Bodleian Imbroglios, Politics and Personalities, 1701–1716: Thomas Hearne, Arthur Charlett and John Hudson
This essay is about the early career of the antiquarian scholar Thomas Hearne at the Bodleian Library, Oxford. Hearne is known today for his series of editions (about 35 vols.) of English medieval chroniclers as well as for his 145-volume diary and commonplace book "Remarks and Collections", which gives a detailed account of scholary life at the beginning of the eighteenth century. Hearne was a nonjuror and a Jacobite, which meant he did not accept English governments after the "Bloodless Revolution" of 1688, and hoped for the return to the English throne of the Stuart dynasty. This political and religious position of the nonjuror minority played a great part in the difficulties Hearne met with in Oxford. Hearne's scholarship, like that of other nonjurors, was motivated by an ideology which in Augustan England became increasingly unpopular and which embarrassed the University authorities.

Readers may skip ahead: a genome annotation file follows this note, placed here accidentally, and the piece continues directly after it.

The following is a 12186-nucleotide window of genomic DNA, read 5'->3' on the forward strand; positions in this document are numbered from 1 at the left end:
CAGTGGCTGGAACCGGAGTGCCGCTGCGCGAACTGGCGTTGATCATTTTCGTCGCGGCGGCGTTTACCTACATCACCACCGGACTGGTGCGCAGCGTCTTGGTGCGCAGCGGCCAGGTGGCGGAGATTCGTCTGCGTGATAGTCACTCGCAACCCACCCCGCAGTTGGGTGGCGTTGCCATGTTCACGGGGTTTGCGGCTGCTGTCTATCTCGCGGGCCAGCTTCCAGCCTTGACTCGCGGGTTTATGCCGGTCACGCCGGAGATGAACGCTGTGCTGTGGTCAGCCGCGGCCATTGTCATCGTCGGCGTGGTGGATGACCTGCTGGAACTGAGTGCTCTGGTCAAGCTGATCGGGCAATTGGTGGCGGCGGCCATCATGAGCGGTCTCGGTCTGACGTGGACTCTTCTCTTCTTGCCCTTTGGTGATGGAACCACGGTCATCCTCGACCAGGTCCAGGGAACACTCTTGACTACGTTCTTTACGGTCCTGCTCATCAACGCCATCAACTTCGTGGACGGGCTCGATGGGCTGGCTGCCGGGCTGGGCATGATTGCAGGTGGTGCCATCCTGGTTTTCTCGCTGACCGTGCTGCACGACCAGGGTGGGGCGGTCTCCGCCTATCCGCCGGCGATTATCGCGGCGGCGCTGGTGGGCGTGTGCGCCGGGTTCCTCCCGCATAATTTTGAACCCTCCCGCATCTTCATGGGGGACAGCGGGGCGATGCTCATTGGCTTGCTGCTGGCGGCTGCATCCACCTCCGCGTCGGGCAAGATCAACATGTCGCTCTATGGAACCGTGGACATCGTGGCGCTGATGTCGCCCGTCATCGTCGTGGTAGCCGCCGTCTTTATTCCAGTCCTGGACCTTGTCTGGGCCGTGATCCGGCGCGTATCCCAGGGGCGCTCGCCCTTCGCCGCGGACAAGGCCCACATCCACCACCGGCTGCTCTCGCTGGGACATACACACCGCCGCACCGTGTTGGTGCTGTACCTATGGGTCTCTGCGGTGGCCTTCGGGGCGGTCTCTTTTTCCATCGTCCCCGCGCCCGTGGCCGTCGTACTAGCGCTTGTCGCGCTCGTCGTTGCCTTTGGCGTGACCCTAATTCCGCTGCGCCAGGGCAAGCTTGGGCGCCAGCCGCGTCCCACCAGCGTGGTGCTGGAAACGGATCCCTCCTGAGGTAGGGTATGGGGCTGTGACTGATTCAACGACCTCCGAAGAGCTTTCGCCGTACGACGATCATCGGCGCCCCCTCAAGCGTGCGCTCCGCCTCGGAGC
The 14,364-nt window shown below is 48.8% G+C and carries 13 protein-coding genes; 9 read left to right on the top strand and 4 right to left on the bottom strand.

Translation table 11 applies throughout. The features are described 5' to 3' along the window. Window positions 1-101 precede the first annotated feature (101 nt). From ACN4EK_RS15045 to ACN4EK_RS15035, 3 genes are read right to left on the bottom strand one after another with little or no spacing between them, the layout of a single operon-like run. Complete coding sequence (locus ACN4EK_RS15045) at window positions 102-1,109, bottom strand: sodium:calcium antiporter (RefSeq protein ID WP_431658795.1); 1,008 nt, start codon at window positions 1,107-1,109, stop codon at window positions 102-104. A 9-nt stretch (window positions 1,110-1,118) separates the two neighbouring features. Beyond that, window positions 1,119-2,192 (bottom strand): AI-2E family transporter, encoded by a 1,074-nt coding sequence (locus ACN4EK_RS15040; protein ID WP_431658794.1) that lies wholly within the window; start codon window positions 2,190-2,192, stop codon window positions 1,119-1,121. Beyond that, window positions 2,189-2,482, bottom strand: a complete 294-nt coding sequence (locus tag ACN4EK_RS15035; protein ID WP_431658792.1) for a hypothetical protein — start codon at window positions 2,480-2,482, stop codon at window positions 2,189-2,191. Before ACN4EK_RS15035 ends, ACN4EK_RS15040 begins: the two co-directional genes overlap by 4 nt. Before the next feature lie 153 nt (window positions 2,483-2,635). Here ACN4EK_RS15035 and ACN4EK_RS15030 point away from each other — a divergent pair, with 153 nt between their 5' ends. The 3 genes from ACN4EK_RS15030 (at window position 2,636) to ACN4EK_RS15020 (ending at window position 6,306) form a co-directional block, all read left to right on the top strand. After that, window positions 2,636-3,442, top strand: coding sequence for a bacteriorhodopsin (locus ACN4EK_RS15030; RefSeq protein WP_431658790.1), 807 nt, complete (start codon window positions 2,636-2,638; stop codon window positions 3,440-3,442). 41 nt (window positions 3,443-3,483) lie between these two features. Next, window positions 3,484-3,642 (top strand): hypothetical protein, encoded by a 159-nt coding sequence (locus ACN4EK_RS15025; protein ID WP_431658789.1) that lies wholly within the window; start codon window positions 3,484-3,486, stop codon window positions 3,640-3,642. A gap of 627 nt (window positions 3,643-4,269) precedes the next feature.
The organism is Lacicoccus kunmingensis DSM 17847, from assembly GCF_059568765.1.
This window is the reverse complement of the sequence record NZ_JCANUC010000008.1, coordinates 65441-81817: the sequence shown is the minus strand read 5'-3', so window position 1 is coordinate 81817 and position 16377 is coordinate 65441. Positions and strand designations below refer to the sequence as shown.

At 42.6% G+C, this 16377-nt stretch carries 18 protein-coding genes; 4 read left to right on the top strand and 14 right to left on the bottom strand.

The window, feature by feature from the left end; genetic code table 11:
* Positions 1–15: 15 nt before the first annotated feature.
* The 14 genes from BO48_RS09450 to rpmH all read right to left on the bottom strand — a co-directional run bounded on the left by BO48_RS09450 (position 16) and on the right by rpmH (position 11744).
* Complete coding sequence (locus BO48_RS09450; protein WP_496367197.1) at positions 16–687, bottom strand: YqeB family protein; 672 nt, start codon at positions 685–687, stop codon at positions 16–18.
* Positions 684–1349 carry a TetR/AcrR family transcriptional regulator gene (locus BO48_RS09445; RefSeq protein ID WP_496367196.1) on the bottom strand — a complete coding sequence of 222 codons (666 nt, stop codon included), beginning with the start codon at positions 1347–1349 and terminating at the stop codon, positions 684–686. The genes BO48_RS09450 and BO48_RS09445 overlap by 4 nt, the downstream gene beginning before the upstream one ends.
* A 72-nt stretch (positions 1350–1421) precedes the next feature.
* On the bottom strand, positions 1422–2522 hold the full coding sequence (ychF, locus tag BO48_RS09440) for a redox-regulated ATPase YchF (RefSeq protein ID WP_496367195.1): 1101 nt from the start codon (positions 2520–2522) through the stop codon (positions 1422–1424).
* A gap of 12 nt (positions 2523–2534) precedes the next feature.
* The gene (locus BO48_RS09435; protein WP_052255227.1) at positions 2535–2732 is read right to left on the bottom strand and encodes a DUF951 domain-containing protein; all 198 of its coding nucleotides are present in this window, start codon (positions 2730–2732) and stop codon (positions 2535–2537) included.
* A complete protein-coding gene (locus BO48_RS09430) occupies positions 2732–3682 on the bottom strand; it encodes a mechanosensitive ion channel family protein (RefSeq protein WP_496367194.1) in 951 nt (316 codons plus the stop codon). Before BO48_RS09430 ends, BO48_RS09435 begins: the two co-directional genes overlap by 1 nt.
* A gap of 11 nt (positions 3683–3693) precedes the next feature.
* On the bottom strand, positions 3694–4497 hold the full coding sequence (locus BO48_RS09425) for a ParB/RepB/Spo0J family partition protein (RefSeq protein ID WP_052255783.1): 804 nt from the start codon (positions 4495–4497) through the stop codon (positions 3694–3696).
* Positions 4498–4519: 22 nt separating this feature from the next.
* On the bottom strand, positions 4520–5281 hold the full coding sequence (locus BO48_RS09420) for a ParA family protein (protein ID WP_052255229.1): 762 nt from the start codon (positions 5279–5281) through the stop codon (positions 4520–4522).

This essay examines the events leading up to the premature end of Hearne's career at the Bodleian Library. I describe the complexity of the situation at Oxford at the time and in doing so I hope to begin to adjust the generally unsympathetic image of Hearne as a person and as a scholar.
KeywordsGreat Part Eighteenth Century Detailed Account Comparative Literature Early Career
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